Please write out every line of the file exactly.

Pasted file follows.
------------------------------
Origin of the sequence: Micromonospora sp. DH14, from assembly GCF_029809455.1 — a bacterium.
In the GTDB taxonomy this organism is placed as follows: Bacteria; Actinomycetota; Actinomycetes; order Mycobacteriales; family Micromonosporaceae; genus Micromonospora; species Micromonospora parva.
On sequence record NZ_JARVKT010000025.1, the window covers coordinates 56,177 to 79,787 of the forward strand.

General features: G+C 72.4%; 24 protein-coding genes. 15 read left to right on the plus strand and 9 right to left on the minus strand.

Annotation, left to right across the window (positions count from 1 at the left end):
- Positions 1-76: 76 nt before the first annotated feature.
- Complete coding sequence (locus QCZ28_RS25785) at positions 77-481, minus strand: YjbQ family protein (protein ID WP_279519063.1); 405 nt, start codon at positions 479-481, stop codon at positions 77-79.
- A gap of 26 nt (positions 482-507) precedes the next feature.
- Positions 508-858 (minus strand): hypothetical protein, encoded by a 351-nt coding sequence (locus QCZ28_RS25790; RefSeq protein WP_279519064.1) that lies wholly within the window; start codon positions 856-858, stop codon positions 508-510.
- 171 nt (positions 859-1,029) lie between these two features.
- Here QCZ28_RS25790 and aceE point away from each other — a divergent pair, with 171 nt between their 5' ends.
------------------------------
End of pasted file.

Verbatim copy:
Origin of the sequence: Micromonospora sp. DH14, from assembly GCF_029809455.1 — a bacterium.
In the GTDB taxonomy this organism is placed as follows: Bacteria; Actinomycetota; Actinomycetes; order Mycobacteriales; family Micromonosporaceae; genus Micromonospora; species Micromonospora parva.
On sequence record NZ_JARVKT010000025.1, the window covers coordinates 56,177 to 79,787 of the forward strand.

General features: G+C 72.4%; 24 protein-coding genes. 15 read left to right on the plus strand and 9 right to left on the minus strand.

Annotation, left to right across the window (positions count from 1 at the left end):
- Positions 1-76: 76 nt before the first annotated feature.
- Complete coding sequence (locus QCZ28_RS25785) at positions 77-481, minus strand: YjbQ family protein (protein ID WP_279519063.1); 405 nt, start codon at positions 479-481, stop codon at positions 77-79.
- A gap of 26 nt (positions 482-507) precedes the next feature.
- Positions 508-858 (minus strand): hypothetical protein, encoded by a 351-nt coding sequence (locus QCZ28_RS25790; RefSeq protein WP_279519064.1) that lies wholly within the window; start codon positions 856-858, stop codon positions 508-510.
- 171 nt (positions 859-1,029) lie between these two features.
- Here QCZ28_RS25790 and aceE point away from each other — a divergent pair, with 171 nt between their 5' ends.